Young Frankenstein National Tour In Full Swing
Its official title is “The New Mel Brooks Musical Young Frankenstein ” or as the kids say, TNMBMYF. The show, which suffered an early death on Broadway, is alive on road via a national touring company.
Currently, Young Frankenstein is selling tickets in Chicago. From there it goes to Washington D.C., then to Baltimore and then Atlanta and then… the musical is scheduled to run deep into 2010.
The traveling show stars Roger Bart. He originated the role of Frederick Frankenstein on Broadway. Also reprising his role of “The Monster” is Shuler Henseley (it was a role he was born to play). Cory English didn’t originate the role of Igor but he did play it on Broadway. He too is part of the traveling ensemble.
Young Frankenstein is the musical theater adaptation of Mel Brooks’ 1974 classic comedy film of the same name. The musical was brought to life by the same team behind the smash hit, and another musical theater adaptation of another Mel Brooks movie, The Producers.
Which movie is next in line for a theatrical adaption, History Of The World Part I or Spaceballs?
The creative team in question consists of Brooks, composer Thomas Meehan and director Susan Stroman.
The Producers (which won 12 Tony Awards) is the worst part about Young Frankenstein, everyone compares the two musicals.
Which is a travesty since Young Frankenstein is not as good as The Producers. That’s not a bad thing it’s the truth.
Then again, Young Frankenstein is a parody of a parody. In being such, it’s never had the opportunity to achieve the same emotional resonance as The Producers. And it was that “emotional resonance” that propelled The Producers into winning a boatload of Tonys.
So “The New Mel Brooks Musical Young Frankenstein” was doomed from the start to be nothing more than a funny, rollicking, good time. And that’s perfectly okay.
Land of Punt feels the need to defend Young Frankenstein because some critics are missing the point of the musical. A point LOP believes is as plain as the bolts of the monster’s neck. That is Young Frankenstein aspires to be nothing more than escapist fun. You want deep intellectual faire, than go see A Steady Rain, Equus, or The Boy From Oz.
The show has gags, bawdy jokes, slapstick, yodeling, kvetching, and borscht-belt humor. Young Frankenstein not only caters to fans of Brooks, and his type of humor, but it’s enough of an entertainingly good time to put smiles on faces of those curmudgeons that normally don’t like musical theatre (although how could anyone not like musicals).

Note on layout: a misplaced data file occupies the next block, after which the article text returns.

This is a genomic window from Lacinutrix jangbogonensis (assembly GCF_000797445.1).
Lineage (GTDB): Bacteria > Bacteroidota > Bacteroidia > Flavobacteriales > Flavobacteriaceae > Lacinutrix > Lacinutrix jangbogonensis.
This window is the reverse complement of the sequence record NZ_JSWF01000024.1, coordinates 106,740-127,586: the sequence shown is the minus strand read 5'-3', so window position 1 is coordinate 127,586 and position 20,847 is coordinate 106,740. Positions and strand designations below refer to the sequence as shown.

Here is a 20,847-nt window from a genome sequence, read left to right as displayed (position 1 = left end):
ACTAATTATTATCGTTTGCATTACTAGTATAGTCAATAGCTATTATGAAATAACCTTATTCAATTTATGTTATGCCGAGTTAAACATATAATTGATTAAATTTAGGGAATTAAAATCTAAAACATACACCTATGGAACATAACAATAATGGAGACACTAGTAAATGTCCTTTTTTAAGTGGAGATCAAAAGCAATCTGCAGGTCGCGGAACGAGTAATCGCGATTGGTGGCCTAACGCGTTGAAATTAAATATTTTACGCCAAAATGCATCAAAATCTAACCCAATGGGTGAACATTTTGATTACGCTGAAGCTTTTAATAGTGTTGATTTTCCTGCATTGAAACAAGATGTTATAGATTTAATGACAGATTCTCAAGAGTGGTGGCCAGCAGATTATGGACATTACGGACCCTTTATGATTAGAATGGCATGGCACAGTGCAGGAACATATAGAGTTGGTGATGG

As for the music, LOP actually likes the tunes from Young Frankenstein better than the tunes from The Producers. However, that’s a matter of personal taste.
Nonetheless, we can all agree that the best song from either show, “Puttin On The Ritz” (thanks to being composed by Irving Berlin), is Young Frankenstein’s showstopper. That’s something everyone, including the critics who hate Young Frankenstein, can agree about.
The Berlin classic notwithstanding, it’s interesting that Chicago critics are blasting the show. They seem to be tripping over themselves to demean, degrade, and demoralize the production.
Meanwhile reviewers from other cities, cities that don’t have a chip on their shoulder or their nose in the sky, like Hartford and Providence, interpret Young Frankenstein in the same way as Land of Punt.
Is this phenomenon only applicable to Chi Town? How will other snooty cities react to Brooks’ monster musical?
Will the reviews from East Lansing be the same as the reviews when Young Frankenstein plays Boston?
Will the reviewer in Pittsburgh enjoy the show more than the reviewer who saw Young Frankenstein in Los Angeles?
Regardless of what reviewers have to say, there are only three things you need to know about the musical Young Frankenstein. One, the show is lots of fun. Two, it has a great cast. And three, it’s Fronkensteen!